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KRON's Last Gasp 

How a once-proud San Francisco television station became ground zero in the nation's most controversial experiment in local TV news.

Wednesday, Apr 12 2006
Time was when KRON (Channel 4) was at the top of the television news heap. Its newscasts were among the most watched in the Bay Area. Its anchors were stars. Its owners, San Francisco's blue-blooded de Young family, who also owned the Chronicle, were beneficent stewards who had nurtured the station from its infancy in 1949.

In a medium often derided for car chases, talking hairdos, and ratings-week sensationalism, KRON's news department in the '80s and for the first half of the '90s was widely considered to be the gold standard for local television news. While local news operations around the country were turning silly, KRON stuck to its knitting, earning a reputation as a place where serious news still mattered.

Management thought nothing of dispatching teams of reporters across the country, or abroad, for the sake of a worthy story. The station maintained news bureaus in Washington, D.C., Sacramento, the East Bay, and the South Bay. It attracted top talent and regularly won prestigious national journalism awards, including the DuPont-Columbia, Peabody, and Polk, not to mention a slew of local Emmies.

But that was then.

These days the once-proud San Francisco station is an also-ran in the local news race. It has been that way ever since its current owner, Young Broadcasting Inc., forked over a whopping $825 million to buy the station in 2000. New York-based Young then watched helplessly as the NBC television network, which had wanted to own KRON, yanked its network affiliation and — in the ultimate indignity — bestowed it upon a then-obscure Bay Area rival, San Jose's KNTV, Channel 11.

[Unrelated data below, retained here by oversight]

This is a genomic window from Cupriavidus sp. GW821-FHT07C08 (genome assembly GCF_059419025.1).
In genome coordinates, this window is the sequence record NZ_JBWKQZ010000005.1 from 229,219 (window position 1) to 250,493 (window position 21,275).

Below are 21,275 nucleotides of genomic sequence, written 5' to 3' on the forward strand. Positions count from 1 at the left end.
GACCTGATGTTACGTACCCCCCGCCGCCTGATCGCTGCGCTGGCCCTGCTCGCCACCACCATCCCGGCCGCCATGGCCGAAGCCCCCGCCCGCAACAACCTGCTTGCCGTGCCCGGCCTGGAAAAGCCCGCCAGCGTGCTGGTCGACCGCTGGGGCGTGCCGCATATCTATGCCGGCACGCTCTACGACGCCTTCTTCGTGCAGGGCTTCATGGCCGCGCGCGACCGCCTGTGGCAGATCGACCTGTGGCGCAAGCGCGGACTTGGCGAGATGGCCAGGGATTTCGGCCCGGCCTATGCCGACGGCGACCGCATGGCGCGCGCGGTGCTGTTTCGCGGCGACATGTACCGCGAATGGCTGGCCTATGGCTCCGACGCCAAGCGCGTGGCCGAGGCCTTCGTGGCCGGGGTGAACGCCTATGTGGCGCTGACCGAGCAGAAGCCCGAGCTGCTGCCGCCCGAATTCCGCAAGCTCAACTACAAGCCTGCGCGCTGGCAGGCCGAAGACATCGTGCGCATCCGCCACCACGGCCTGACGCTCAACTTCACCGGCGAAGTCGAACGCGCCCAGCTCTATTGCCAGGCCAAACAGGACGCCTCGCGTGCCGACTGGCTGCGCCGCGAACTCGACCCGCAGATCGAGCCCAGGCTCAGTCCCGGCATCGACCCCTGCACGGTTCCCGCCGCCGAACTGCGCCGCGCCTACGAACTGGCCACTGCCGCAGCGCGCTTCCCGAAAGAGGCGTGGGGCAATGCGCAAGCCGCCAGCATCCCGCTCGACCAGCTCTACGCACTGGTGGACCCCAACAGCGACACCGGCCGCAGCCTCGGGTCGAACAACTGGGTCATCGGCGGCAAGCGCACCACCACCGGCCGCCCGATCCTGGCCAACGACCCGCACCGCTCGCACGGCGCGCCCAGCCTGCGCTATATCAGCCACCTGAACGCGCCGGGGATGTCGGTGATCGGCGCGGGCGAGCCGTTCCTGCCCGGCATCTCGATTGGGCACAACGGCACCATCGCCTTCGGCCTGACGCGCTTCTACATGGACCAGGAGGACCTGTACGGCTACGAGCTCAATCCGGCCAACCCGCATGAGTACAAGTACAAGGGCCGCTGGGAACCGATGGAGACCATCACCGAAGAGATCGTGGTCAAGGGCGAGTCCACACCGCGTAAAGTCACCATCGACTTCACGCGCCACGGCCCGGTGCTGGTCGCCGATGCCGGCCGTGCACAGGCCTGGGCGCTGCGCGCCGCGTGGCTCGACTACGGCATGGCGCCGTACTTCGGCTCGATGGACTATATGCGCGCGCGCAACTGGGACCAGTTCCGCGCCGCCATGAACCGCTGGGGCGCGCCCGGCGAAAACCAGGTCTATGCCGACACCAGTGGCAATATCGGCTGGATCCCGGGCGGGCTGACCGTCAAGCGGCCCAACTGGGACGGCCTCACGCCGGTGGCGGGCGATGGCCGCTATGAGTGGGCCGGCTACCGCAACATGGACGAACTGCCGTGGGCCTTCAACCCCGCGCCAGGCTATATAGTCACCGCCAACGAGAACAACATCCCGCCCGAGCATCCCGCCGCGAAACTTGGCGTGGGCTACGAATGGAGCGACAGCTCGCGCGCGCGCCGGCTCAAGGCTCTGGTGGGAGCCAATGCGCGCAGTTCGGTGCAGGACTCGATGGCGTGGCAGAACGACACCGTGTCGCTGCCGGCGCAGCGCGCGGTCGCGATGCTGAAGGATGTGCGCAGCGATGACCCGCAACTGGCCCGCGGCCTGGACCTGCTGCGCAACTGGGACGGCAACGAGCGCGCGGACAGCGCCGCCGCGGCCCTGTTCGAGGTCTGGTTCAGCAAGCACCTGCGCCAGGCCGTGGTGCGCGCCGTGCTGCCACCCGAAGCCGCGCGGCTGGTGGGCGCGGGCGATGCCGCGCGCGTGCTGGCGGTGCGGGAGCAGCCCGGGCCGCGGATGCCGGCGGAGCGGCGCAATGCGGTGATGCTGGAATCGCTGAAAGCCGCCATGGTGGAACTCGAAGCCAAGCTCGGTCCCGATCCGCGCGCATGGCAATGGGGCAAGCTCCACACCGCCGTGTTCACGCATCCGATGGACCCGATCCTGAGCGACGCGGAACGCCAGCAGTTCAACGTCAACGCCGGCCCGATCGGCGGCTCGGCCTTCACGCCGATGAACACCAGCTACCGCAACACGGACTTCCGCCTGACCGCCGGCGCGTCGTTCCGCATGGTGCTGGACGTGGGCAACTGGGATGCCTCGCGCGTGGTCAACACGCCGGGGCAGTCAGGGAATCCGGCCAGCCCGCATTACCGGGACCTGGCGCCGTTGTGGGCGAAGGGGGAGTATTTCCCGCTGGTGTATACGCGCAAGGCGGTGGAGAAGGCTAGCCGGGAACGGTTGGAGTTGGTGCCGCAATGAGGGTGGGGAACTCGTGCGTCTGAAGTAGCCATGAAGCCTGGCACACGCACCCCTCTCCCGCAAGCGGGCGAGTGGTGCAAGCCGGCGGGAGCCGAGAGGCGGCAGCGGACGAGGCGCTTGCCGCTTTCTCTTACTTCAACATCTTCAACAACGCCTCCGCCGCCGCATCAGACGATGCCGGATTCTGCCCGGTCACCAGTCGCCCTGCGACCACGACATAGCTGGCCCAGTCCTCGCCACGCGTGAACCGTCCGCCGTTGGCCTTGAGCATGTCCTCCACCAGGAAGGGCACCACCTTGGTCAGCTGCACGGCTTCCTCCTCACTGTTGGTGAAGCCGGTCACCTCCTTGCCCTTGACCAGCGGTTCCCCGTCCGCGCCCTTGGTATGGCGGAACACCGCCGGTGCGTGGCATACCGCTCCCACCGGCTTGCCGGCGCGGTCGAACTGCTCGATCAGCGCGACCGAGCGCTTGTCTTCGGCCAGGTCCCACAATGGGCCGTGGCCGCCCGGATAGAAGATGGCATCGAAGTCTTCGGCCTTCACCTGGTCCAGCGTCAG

Now, with the independent KRON struggling financially (the parent company's stock has plummeted from $65 to $3 in six years) and the station's news programming mired in fourth place among the Bay Area's five competing news stations, management has launched a bold — some say, desperate — attempt to rein in finances while purporting to rebuild the franchise.

In a first-of-its-kind move by a local television station in a major market, KRON is jettisoning the traditional way TV stations report the news — that is, with two-person teams consisting of a reporter and camera operator, backed up by videotape editors and sometimes field producers. That team is being replaced with so-called "video journalists," aka VJs, or "one-man bands" — a breed of all-purpose (and generally lower-paid) news hunter-gatherers equipped with handheld digital video cameras and souped-up laptop computers enabling them to report, shoot, and edit their stories solo.

The results so far have been less than stupendous.

With its 35 or so VJs, KRON is able to put more bodies in the field compared to when it deployed about a dozen traditional news teams. (It still relies on two or three such teams for most newscasts.) But transforming former reporters, camera operators, assignment editors, and even a tape-rewind person or two into VJs who report, shoot, voice-over, and edit a story, has, overall, been no picnic. As discerning viewers have undoubtedly noticed, the results at times are more akin to home movies than news programming broadcast to the nation's sixth-largest TV market.